Home Tweet Home was part of the initial Primitive Spirit pattern offerings, and creating it helped form my personal style. Let’s take a closer look.
First you should notice that this design has very simple contrasts. There is the light background and the dark motifs. Pretty straightforward and uncomplicated. If you squint your eyes you can see how starkly motifs stand out against the background. If you are just beginning your journey with color, a simple high contrast color plan such as this is a good place to start. If you learn how to create a light against dark contrast with value, you have learned the most important key to working with color.
The background is a light value backdrop for all of the motifs to play against. The motifs are little more than silhouettes, hooked with a few dark values. Suggestions of detail are all that is needed for the eye to figure out the rest.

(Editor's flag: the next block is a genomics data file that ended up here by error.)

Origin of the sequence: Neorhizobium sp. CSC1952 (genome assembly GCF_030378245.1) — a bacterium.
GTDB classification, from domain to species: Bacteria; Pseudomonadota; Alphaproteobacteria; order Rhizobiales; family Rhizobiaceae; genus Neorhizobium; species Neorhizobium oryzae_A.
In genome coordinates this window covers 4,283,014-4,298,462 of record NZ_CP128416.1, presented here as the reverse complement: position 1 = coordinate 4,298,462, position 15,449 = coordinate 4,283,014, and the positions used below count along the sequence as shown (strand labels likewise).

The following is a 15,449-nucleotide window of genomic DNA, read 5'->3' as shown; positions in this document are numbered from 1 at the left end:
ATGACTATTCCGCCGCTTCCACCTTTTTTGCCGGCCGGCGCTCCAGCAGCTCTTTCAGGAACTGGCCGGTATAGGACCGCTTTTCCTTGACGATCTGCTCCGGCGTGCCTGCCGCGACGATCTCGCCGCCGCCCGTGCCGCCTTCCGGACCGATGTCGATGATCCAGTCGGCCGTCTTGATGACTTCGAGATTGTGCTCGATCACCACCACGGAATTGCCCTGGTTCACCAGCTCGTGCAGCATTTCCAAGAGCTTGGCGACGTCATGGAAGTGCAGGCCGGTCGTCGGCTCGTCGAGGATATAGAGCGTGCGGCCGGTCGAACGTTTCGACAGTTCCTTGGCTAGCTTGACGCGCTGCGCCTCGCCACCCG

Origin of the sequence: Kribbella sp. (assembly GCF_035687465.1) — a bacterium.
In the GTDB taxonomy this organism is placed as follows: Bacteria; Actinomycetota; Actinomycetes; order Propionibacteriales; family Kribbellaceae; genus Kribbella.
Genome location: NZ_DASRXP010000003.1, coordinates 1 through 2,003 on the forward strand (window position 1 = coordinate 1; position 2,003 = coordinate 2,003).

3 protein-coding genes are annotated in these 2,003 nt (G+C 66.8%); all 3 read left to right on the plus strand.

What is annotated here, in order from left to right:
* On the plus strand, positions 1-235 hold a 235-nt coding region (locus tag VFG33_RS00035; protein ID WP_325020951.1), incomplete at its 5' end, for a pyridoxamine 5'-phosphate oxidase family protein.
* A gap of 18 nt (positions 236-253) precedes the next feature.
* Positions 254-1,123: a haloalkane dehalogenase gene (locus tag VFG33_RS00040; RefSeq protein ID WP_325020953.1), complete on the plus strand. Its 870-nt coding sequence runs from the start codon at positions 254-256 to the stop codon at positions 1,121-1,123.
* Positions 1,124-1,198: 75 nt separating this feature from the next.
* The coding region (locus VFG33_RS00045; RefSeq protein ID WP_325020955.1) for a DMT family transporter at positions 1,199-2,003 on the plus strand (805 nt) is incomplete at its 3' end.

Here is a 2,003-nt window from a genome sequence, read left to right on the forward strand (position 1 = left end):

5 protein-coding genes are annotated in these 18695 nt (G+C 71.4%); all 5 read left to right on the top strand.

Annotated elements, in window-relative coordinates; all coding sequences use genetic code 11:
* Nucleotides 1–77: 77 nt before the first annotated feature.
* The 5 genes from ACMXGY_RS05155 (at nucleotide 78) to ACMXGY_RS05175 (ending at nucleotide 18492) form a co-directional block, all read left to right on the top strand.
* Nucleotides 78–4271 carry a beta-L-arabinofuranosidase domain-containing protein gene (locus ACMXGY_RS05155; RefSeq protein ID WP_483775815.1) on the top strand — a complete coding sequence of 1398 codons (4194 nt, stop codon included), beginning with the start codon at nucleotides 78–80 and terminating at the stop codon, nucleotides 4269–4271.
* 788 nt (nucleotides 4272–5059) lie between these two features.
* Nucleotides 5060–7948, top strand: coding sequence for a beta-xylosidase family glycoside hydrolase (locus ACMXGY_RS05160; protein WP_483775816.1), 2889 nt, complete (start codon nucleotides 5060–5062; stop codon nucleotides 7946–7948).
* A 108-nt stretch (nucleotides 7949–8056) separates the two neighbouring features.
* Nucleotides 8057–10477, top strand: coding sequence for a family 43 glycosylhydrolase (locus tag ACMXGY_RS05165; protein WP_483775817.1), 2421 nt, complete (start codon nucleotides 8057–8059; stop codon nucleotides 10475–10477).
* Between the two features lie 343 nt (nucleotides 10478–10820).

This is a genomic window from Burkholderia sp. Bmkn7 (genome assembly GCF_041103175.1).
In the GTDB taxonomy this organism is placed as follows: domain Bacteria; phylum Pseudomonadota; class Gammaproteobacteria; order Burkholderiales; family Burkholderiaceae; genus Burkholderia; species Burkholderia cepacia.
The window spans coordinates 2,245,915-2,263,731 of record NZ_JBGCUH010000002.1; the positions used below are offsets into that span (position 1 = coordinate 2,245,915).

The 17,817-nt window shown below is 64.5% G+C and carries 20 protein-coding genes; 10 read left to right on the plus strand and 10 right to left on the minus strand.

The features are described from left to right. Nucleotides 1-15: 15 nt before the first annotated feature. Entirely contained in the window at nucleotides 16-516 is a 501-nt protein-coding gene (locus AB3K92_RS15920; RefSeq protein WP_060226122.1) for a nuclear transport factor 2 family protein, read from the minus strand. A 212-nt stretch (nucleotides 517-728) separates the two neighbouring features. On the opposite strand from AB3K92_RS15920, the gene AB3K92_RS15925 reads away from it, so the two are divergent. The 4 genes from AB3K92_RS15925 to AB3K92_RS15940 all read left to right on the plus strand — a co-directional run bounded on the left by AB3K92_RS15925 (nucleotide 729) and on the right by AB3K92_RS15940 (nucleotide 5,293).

The background was just as fun to hook as the motifs for me, because I was experimenting with blending. I had 5 or 6 light values in wool, some were too white and cold looking, so I made a strong batch of regular tea, and used it to stain or dye those colors. Tea dyeing often gives light colors a peachy-tan tint, which looks nice and aged. When I tea stain, I usually fix the color as I do with acid dyes with wool, using vinegar or citric acid.
After muddying the stark whites, I hooked all of my colors into the background. The trick is to think of each section of the background as an important shape, and hook it with as much attention as a motif. The goal is to make quiet blends.
I am always in a quandary about signing my rugs. Sometimes I mean to, but just forget. Other times I don’t want my signature to interfere with the design. In this case I added a signature label into the binding.
Thank you for joining me today ~ Karen